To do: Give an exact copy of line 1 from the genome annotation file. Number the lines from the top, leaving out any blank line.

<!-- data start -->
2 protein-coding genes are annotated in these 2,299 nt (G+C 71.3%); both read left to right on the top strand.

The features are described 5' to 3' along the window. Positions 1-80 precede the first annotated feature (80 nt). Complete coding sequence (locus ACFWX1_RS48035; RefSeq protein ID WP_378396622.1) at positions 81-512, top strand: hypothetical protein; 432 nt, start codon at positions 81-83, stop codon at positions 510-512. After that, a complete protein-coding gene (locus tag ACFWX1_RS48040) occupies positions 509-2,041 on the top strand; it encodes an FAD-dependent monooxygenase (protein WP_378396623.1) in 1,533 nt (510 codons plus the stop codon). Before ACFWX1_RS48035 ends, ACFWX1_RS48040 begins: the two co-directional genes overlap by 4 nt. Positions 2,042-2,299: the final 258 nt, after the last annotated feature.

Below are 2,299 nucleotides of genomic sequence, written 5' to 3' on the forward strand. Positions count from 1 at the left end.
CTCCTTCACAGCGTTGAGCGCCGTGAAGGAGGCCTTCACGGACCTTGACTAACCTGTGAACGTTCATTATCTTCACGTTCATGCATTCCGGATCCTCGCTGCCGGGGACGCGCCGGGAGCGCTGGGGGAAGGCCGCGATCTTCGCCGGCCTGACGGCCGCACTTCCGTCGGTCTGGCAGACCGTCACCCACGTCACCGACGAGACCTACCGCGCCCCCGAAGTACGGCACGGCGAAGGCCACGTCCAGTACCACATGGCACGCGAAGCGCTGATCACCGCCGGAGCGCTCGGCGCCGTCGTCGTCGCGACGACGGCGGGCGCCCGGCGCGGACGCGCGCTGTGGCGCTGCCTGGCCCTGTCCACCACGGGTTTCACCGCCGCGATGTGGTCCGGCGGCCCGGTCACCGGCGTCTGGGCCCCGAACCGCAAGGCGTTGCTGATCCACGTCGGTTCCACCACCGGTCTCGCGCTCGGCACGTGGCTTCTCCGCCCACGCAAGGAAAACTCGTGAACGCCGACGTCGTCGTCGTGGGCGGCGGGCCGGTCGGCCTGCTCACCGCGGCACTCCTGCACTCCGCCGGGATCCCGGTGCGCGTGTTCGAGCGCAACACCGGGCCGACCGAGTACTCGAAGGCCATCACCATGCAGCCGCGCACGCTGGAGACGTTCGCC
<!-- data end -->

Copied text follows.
2 protein-coding genes are annotated in these 2,299 nt (G+C 71.3%); both read left to right on the top strand.